It’s hard to justify the hire of Joe Wickline as offensive coordinator if Texas wasn’t going to commit to spread tactics. I don’t think it would be quite fair to characterize him as an “Air Raid aficionado.” He’s coached the offensive line in an Air Raid offense under Mike Gundy. He was also OL coach under Ron Zook at Florida. It’s more evidence that Texas is planning on expanding on the offense they have been running without giving up the pro-style play on the line.
Spread to Run Tactics and TexasAug 31, 2013; Austin, TX, USA; Texas Longhorns offensive coordinator Major Applewhite prior to kick-off against the New Mexico State Aggies at Darrell K Royal-Texas Memorial Stadium. Mandatory Credit: Brendan Maloney-USA TODAY Sports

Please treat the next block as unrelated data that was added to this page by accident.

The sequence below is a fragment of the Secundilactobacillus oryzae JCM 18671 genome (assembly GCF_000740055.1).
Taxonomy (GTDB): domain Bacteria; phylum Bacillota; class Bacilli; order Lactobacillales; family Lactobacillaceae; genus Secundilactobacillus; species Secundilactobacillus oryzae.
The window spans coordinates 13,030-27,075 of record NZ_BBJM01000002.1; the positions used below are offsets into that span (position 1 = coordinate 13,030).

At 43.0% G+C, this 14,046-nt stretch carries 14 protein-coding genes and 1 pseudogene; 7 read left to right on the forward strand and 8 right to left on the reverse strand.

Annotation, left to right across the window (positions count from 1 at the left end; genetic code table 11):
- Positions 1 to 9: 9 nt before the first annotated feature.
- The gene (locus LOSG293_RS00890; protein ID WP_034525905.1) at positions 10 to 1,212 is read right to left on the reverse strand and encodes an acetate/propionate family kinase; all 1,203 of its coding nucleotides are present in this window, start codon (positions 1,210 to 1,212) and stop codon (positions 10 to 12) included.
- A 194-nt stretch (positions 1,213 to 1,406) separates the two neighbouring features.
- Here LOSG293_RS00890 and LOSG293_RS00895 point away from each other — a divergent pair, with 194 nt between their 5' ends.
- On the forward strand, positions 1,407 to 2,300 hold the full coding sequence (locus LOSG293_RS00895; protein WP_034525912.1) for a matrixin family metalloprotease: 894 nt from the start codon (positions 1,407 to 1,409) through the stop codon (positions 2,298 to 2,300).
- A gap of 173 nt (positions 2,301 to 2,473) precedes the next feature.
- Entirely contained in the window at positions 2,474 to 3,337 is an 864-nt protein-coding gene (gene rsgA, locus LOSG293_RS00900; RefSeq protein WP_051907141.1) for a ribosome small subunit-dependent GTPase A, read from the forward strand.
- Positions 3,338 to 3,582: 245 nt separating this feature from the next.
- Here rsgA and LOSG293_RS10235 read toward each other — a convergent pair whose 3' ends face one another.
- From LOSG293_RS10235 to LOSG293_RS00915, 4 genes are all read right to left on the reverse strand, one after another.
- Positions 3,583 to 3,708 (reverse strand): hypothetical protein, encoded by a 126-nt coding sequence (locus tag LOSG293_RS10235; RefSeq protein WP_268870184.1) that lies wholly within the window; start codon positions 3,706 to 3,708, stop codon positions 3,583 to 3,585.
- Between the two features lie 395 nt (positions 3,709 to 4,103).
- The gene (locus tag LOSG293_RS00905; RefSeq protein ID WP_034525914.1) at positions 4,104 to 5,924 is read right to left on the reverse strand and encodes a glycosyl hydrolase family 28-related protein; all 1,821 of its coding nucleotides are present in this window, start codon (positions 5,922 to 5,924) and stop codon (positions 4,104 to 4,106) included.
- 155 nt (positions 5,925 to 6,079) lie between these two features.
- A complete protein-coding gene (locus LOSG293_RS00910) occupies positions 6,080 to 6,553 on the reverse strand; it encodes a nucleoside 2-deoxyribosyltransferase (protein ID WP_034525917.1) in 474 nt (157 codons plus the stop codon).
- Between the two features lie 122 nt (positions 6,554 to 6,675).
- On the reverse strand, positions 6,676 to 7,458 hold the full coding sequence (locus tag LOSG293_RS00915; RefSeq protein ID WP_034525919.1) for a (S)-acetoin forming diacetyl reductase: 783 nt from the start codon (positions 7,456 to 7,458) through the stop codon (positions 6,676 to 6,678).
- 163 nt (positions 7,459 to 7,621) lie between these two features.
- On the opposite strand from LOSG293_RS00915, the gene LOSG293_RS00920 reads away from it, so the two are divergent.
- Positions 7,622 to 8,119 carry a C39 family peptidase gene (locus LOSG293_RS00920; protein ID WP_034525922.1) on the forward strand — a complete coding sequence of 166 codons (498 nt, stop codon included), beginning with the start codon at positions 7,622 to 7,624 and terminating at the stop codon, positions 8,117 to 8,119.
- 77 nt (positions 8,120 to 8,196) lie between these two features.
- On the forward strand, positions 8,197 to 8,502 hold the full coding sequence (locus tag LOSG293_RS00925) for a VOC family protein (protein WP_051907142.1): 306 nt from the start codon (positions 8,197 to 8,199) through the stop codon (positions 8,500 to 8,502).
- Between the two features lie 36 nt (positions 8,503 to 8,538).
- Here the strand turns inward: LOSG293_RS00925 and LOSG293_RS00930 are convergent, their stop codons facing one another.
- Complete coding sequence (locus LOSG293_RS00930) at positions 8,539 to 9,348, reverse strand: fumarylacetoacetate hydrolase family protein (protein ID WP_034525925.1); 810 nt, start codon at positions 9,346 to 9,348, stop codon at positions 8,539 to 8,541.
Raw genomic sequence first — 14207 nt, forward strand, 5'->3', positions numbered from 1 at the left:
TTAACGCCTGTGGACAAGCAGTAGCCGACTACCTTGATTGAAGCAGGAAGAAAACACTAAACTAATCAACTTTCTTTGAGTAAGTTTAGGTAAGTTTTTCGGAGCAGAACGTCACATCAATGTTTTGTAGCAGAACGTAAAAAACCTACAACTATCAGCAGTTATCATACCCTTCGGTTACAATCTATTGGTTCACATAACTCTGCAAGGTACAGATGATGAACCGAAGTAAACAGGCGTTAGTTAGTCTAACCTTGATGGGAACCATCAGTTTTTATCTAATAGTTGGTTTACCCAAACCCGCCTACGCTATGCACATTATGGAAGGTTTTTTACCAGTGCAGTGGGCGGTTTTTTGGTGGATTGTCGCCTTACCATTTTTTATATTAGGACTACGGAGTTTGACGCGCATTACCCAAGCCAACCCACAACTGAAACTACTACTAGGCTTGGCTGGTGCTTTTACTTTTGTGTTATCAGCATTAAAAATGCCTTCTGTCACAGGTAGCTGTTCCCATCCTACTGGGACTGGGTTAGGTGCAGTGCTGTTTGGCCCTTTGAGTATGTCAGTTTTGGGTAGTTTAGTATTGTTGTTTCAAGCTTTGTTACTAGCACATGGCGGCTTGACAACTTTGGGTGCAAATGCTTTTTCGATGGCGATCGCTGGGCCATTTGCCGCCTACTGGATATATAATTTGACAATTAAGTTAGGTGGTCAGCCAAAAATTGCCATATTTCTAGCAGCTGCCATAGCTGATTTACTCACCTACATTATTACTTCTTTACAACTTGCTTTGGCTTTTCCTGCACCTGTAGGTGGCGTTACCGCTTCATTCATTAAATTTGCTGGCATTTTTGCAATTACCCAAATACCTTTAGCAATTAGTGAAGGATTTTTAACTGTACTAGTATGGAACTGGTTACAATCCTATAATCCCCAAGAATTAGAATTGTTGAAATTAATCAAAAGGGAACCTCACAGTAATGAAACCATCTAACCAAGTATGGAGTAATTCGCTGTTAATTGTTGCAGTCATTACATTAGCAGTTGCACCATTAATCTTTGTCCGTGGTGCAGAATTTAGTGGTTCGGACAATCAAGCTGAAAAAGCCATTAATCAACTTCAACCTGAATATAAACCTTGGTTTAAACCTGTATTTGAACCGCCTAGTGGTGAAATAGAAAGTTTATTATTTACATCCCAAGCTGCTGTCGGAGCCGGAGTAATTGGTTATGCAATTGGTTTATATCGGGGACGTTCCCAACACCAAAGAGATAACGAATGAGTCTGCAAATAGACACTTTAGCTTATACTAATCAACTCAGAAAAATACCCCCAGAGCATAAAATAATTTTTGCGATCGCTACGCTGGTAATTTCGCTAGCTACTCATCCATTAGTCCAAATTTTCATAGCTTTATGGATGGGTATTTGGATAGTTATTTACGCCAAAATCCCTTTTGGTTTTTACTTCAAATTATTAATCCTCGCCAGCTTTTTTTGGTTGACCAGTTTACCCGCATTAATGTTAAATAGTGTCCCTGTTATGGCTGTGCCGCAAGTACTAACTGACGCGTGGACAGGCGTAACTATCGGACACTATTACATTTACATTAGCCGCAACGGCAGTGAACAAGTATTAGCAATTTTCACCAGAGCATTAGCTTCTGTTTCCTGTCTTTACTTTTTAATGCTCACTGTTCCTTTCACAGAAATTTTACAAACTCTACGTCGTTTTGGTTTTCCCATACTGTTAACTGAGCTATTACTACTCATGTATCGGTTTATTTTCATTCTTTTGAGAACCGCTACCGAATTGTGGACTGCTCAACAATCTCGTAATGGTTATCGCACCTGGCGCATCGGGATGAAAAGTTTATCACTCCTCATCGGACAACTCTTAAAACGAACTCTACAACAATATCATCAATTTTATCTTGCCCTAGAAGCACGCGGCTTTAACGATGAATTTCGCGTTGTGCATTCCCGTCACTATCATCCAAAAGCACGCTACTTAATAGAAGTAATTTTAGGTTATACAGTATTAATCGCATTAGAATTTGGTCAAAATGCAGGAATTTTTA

Former offensive coordinator Major Applewhite played quarterback for Mack Brown, and took over the post from Bryan Harsin, who was the guy who molded the spread with Texas’ pro style offense. Applewhite, like Harsin another college quarterback, has adapted somewhat to modern offensive trends, opting to play full time with a third receiver. Harsin is probably more of a spread-to-run guy than anything else (he’s tough to categorize, and is known for very efficient passing attacks), and Applewhite did lean heavily on his personnel, which was run-first. Under him in 2013, Texas was a pretty generic three receiver offense without strong tendencies. He adapted to the no-huddle, hurry up in 2013, but the plays were fairly nondescript.